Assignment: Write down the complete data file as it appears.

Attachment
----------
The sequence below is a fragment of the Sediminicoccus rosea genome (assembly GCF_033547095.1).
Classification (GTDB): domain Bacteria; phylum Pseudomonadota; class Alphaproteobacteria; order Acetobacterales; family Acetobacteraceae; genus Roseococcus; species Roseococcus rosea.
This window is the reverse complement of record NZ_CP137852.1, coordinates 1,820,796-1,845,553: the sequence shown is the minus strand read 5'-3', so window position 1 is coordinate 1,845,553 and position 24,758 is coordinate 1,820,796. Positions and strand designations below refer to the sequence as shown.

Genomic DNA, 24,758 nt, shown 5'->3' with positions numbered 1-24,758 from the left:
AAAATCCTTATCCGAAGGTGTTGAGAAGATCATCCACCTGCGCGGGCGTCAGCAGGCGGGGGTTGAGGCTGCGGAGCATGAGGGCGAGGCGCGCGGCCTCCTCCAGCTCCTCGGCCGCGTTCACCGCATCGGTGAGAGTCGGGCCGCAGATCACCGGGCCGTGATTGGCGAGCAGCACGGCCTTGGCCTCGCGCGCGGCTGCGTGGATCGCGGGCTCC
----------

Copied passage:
The sequence below is a fragment of the Sediminicoccus rosea genome (assembly GCF_033547095.1).
Classification (GTDB): domain Bacteria; phylum Pseudomonadota; class Alphaproteobacteria; order Acetobacterales; family Acetobacteraceae; genus Roseococcus; species Roseococcus rosea.
This window is the reverse complement of record NZ_CP137852.1, coordinates 1,820,796-1,845,553: the sequence shown is the minus strand read 5'-3', so window position 1 is coordinate 1,845,553 and position 24,758 is coordinate 1,820,796. Positions and strand designations below refer to the sequence as shown.

Genomic DNA, 24,758 nt, shown 5'->3' with positions numbered 1-24,758 from the left:
AAAATCCTTATCCGAAGGTGTTGAGAAGATCATCCACCTGCGCGGGCGTCAGCAGGCGGGGGTTGAGGCTGCGGAGCATGAGGGCGAGGCGCGCGGCCTCCTCCAGCTCCTCGGCCGCGTTCACCGCATCGGTGAGAGTCGGGCCGCAGATCACCGGGCCGTGATTGGCGAGCAGCACGGCCTTGGCCTCGCGCGCGGCTGCGTGGATCGCGGGCTCC